Searchers recover body of Grand Teton climber who fell 2,000 feet during thunderstorm

By Matt Joyce, AP
Thursday, July 22, 2010

Searchers recover body of Grand Teton climber

CHEYENNE, Wyo. — Rescue workers on Thursday found the body of a missing climber who fell from a cliff when a thunderstorm struck his climbing party on an exposed mountainside in Grand Teton National Park.

Searchers using a helicopter found the body of 21-year-old Brandon Oldenkamp, of Sanborn, Iowa, in an area off the northwest face of Grand Teton mountain, park officials said. Rescue workers recovered his body in the early afternoon and brought it to the Teton County coroner, a park spokeswoman said.

Oldenkamp, who was climbing with six other people, fell about 2,000 feet during the midday storm Wednesday, according to park officials. Authorities don’t know whether he died from a lightning strike or the fall.

“His climbing party simply reported to us that when the lightning hit, they looked back and saw him falling away and out of sight,” park spokeswoman Jackie Skaggs said. “We’ll be able to analyze his climbing harness and rope and come up with a possible reason for his fall, but at this point, our understanding was it was related to the storm and not related to anything Mr. Oldenkamp had done.”

A severe thunderstorm moved across the Teton Range on Wednesday, unleashing multiple lightning strikes on the 13,770-foot Grand Teton mountain. Three separate climbing parties at elevations above 13,000 feet called for help.

The 16 surviving climbers suffered moderate or severe injuries from indirect electrical charges radiating from the lightning, according to park officials. The injuries included burns and varying levels of neurological problems such as numbness.

Rangers reached seven of the climbers by climbing to them and then hooked them to cables so they could be flown to an aid station at an elevation of 11,600 feet, Skaggs said.

Two of the climbers were able to descend to the station on their own, and the remaining climbers were reached by professional guides, who escorted them down to the aid station, Skaggs said.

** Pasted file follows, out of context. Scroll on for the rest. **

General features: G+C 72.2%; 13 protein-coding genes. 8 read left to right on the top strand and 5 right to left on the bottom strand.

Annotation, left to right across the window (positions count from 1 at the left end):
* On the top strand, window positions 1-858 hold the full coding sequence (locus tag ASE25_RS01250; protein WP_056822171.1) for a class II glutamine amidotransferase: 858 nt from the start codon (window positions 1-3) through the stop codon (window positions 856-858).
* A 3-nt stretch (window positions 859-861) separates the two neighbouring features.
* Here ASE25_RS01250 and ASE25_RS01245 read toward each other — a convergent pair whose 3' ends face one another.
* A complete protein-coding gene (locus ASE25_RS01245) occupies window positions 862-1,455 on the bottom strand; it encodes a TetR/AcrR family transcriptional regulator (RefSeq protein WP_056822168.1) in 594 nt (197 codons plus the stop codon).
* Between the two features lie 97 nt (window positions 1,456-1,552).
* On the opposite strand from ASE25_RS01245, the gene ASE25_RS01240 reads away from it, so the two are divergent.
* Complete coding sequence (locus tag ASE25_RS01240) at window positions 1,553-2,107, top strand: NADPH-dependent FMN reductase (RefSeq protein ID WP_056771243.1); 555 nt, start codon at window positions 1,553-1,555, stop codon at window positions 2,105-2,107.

Skaggs said 83 people participated in the rescue, making it one of the largest missions conducted by the park’s staff.

Oldenkamp was a student at Dordt College in Sioux Center, Iowa, where he would have been a senior this fall, according to a tribute posted on the college’s website Thursday.

He was an accounting major and played for the Dordt basketball team, where he was twice a Great Plains Athletic Conference honorable mention honoree.

“The loss of a vigorous young man in the midst of a joy-filled excursion is a tragedy that stuns our whole campus,” Dordt College President Carl E. Zylstra said in a written statement. “Brandon was an integral part of our campus, whether in the classroom, on the basketball court, or as part of our summer maintenance team.”

All three climbing parties trapped by Wednesday’s storm were private groups that were not climbing with professional guides that lead trips in the park, Skaggs said.

The routes up Grand Teton are challenging and technical climbs that require ropes and climbing skills, said Paul Horton, a manager and former climbing guide at Jackson Hole Mountain Guides.

The best thing to do when a storm with lightning hits is to try to descend, but that can be a slow process on difficult terrain, said Horton, who didn’t know the victims.

“It’s incredibly, terrifyingly loud,” he said. “It’s just a flat-out terrifying experience.”

Short of coming down, climbers may try to move off ridges, insulate themselves by sitting on a pack or move away from weaknesses in the rock that lightning tends to follow.

“But it all feels like whistling in the wind,” Horton said. “It just feels like a matter of fate, and depending on where you are, you can try to lessen the odds. But you’re facing not just a direct hit — I think that’s pretty unusual — but the lighting hits the mountain and then there are ground currents and I think that’s what really gets people.”

Nine of the surviving climbers were taken to St. John’s Medical Center in Jackson, said hospital spokeswoman Karen Connelly.

The hospital discharged three of the patients, and five others were still there Thursday. Most of the patients are in fair to good condition, Connelly said.

A climber named Troy Smith was transferred to Eastern Idaho Regional Medical Center in Idaho Falls, said Colleen Niemann, a hospital spokeswoman. Smith was in good condition Thursday. Privacy rules restricted the hospital from releasing Smith’s age or hometown, Niemann said, and he was not granting interviews.

Horton said Jackson Hole Mountain Guides normally starts climbs in the early morning to be able to finish before summer’s typical afternoon thunderstorms. Wednesday’s storm moved earlier than usual.

“Guided parties I think are extra cautious, but I wouldn’t say that anybody was particularly late at all,” he said.

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